Southern California Coastal & Inland Valleys
Maturing Garlic, Onion, Shallot Foliage
When foliage on garlic, bulb onions, and shallots begins to dry naturally later this month, stop irrigating. This will encourage the outer layers to dry and provide protection for long storage. When about half of the foliage slumps to the ground naturally, bend the rest to initiate this maturing. The bulbs will be ready for harvest when the foliage is thoroughly dry and crisp.
Pick and Destroy Peach-Leaf Curl Leaves
Carefully collect all leaves affected by peach-leaf curl or other diseases, place them into a plastic bag, and place this into the trash. Do not compost the leaves or use them as mulch, as most compost piles don't get hot enough to destroy the diseases, and they'll spread in the compost or mulch.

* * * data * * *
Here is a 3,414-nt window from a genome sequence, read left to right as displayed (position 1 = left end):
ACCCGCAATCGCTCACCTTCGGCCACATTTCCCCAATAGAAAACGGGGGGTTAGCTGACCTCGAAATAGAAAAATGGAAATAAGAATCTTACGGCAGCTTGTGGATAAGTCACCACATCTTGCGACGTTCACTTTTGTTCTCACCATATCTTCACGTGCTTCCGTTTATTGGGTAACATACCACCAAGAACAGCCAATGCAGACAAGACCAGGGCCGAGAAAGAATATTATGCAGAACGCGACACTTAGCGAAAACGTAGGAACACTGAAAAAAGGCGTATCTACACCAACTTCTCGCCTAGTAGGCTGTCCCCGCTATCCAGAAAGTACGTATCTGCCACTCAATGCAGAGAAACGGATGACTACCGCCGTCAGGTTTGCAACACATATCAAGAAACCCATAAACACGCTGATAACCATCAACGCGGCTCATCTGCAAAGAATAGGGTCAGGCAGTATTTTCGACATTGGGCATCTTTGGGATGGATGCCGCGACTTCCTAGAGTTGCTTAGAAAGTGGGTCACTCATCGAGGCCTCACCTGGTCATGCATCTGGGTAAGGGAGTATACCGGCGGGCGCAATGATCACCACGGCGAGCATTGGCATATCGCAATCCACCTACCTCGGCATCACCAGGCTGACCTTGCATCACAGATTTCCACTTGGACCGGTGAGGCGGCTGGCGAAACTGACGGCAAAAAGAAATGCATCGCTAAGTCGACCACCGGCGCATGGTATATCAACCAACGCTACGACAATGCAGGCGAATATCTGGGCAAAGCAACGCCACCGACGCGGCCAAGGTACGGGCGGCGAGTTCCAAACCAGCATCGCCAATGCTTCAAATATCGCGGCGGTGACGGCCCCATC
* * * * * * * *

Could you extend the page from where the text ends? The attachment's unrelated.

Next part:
Trim Spent Rose Blooms
Every week or so, remove the spent blooms on roses down to the first five-part leaf or a bit further to gently shape the plant. Also, prune out shoots from the rootstocks below the grafts and twiggy growth, especially in the center of the plant, for better air circulation. Water only in the mornings, so water on the foliage dries before sunset, lessening mildew and other disease problems.
Change Lawn Watering Frequency
Grass will tell you when it needs to be watered -- it will wilt slightly and turn from bright green to dull green. Moisten the soil down to the bottom root tips (6 to 12 inches deep). This will allow the surface of the soil to dry slightly between waterings and encourage deep rooting. Diseases develop when grass blades and the soil surface are constantly wet, especially when the weather's warm.
Attract Bees and Butterflies
Bees provide pollination and will come more readily to your garden if you provide them with their favorite plants -- including basil, borage, calendula, catnip, hyssop, lemon balm, mint, summer savory, thyme, and other plants with blue flowers. To attract butterflies to your garden, plant asters, lantanas, buddleias ("butterfly bush"!), marigolds, sweet Williams, tithonias (Mexican sunflower), zinnias, and other daisy-like flowers.